As decentralized social media platforms can leverage blockchain technology to perform multitudes of micropayment, it enables their user to claim ownership of all their data and grant detailed right of use for these data with the possibility to receive payment for that use.
4. Revenue generation and distribution
Centralized social media platforms shareholders are typically focused on maximizing revenue, even at the cost of their users’ well-being. This is a direct result of the total separation between users and shareholders. Yes, shareholders might also be users, but they represent a microscopic fraction of the platform’s user base. Generated revenues are distributed exclusively to the shareholders, without a penny reaching the users.
On decentralized social media platforms, the entire logic is turned on its head. The users are generating the value, and whatever revenue this value generated is shared with the users in direct proportion to their input.
5. Users vs. products
On a centralized social media platform, the main product is the users’ eyeballs that can be sold to advertisers. As such, the user is the product, and the product needs to be as productive as possible, which implies creating systems that hook the users and keep them returning over and over again. The toxicity of this “gamification” process is obviously well known by their creators since they do their utmost to shield their children from it.
On decentralized social media platforms, the users have a say in the platform governance, and, as their own well-being is at stake, the likelihood of them being abused daily by the system is far less.
Algorithms and other data pertaining to their efficiency and effect and their end goal are centralized social media platforms’ jealously guarded secrets. Not even legislators have the right to peek beyond the veil and check what they are actually up to. Shrouded in their secrecy, they are unilaterally manipulating public opinion, leading to ineffective pleas from public figures to act responsibly.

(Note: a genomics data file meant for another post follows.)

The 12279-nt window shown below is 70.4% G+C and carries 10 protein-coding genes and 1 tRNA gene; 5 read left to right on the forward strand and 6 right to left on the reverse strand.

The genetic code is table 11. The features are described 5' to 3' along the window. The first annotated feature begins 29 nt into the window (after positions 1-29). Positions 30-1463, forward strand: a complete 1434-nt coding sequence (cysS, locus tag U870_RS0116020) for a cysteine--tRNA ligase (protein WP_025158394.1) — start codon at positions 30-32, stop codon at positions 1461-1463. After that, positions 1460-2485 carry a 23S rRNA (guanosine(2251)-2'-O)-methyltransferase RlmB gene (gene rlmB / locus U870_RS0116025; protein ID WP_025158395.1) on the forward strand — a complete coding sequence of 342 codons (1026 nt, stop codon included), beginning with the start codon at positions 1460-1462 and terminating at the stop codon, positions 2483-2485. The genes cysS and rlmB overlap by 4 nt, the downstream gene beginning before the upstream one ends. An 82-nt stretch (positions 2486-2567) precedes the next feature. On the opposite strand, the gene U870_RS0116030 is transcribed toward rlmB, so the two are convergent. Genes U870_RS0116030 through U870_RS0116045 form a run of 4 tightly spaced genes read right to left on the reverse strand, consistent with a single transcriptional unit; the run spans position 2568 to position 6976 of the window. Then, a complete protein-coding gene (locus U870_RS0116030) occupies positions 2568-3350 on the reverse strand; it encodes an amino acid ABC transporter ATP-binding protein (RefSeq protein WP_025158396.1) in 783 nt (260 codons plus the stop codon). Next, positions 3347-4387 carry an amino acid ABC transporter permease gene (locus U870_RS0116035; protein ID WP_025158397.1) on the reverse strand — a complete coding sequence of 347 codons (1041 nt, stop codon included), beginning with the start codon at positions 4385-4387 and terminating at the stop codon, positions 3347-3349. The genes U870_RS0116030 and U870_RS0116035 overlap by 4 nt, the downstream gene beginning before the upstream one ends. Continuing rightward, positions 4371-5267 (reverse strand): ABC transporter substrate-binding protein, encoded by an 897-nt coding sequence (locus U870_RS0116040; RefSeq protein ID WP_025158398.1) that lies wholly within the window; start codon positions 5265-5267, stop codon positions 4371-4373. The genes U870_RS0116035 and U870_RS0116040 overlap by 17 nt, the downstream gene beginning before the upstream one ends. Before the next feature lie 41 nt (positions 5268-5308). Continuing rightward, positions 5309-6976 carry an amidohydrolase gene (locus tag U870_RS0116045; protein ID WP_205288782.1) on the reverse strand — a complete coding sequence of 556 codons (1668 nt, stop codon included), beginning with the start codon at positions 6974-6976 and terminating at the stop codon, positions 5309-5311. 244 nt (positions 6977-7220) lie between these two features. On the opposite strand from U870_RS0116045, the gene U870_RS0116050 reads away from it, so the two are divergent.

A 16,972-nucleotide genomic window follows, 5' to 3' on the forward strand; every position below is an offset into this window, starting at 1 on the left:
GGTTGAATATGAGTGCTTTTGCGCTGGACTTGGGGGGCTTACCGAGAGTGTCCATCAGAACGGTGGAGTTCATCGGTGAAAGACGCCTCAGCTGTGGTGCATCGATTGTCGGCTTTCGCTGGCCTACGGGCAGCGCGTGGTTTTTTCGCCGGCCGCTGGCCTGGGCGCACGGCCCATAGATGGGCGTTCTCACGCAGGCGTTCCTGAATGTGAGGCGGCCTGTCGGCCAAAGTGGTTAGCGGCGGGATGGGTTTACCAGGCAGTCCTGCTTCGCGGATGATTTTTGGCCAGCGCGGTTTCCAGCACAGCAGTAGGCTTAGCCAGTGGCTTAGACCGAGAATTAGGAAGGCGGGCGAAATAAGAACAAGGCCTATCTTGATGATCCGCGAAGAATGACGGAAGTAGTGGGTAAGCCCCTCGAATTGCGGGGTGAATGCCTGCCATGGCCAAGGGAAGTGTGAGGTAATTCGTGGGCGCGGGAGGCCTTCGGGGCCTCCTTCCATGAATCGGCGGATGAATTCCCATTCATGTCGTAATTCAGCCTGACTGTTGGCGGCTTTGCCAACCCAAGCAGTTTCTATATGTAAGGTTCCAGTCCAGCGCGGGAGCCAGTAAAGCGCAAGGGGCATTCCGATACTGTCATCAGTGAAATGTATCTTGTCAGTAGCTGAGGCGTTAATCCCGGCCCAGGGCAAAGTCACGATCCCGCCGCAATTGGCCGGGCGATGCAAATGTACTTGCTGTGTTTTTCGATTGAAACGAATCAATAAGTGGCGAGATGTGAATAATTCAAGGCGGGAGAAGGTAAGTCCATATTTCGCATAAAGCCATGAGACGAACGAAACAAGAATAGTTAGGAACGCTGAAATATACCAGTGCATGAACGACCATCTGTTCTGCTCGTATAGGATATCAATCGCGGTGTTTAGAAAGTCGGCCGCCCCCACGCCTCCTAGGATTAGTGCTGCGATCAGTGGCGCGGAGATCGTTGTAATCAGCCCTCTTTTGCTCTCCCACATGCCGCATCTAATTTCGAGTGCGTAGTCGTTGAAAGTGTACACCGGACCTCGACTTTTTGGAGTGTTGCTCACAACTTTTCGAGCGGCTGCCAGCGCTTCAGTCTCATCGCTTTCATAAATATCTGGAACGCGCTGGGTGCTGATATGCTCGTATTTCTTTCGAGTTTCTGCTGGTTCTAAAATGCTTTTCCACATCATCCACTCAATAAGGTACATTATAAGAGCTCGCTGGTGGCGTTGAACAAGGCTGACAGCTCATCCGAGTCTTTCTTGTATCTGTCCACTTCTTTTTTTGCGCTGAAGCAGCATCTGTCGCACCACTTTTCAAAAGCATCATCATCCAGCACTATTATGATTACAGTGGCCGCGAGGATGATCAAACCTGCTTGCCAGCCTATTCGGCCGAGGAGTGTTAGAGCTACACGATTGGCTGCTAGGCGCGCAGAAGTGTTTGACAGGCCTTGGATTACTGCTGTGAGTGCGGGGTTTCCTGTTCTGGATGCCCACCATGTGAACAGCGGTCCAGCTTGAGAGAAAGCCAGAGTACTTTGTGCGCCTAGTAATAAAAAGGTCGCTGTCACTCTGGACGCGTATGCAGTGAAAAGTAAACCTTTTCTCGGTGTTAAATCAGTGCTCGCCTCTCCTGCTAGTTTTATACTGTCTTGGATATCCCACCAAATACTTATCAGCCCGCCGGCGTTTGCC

In stark contrast, decentralized social media platforms are ruled by smart contracts, the aim of which is clearly stated, and these smart contracts are typically audited by third parties.
7. Legal Rights
Centralized social media platforms have a hefty budget to finance the highest-paid lawyers and lobbyists’ services so that they can ensure both the best legal representation and close access to regulators’ ears. In short, they can, and do, use their power to obtain advantages such as, for example, tax exemptions or evading fines.
The tide, however, seems to be turning, as fines for abuse of privacy rights are reaching painful amounts and tax exemptions are coming to an end.
In stark contrast, decentralized social media platforms are startups with little funding, affordable legal representation, and needing to keep their legal expenses to a strict minimum. Lobbying is not even on the horizon. To make matters worse, decentralized social media platforms typically rely on their own issued tokens as a source of financing, and the legal status of cryptocurrencies is in flux, subject to change that might sink the project.
The Future of Decentralized Social Media Sharing
Despite all these obstacles, they keep growing, both in the number of platforms and in the number of users.
As the decentralized movement grows, social media platforms will integrate other DApps such as 2key.io that enables users to monetize their sharing activity by turning any link they want to share into a SmartLink, enabling users to earn to share.
Currently, SmartLinks are already being integrated into publishing platforms through the Refer & Earn button, adopted by publications such as coinchapter, cherry.net, or cryptojobsdaily, to name a few.
In the near future, Share and Earn buttons will be made available to decentralized social media platforms that want to maximize their users’ passive income potential.
In today’s reality, megacorporations owning social platforms are waging a relentless battle against a myriad of budding decentralized social platforms. Yet, the strength of megacorporations resides in their high concentration of users, the very same users they feel free to use and abuse for profit.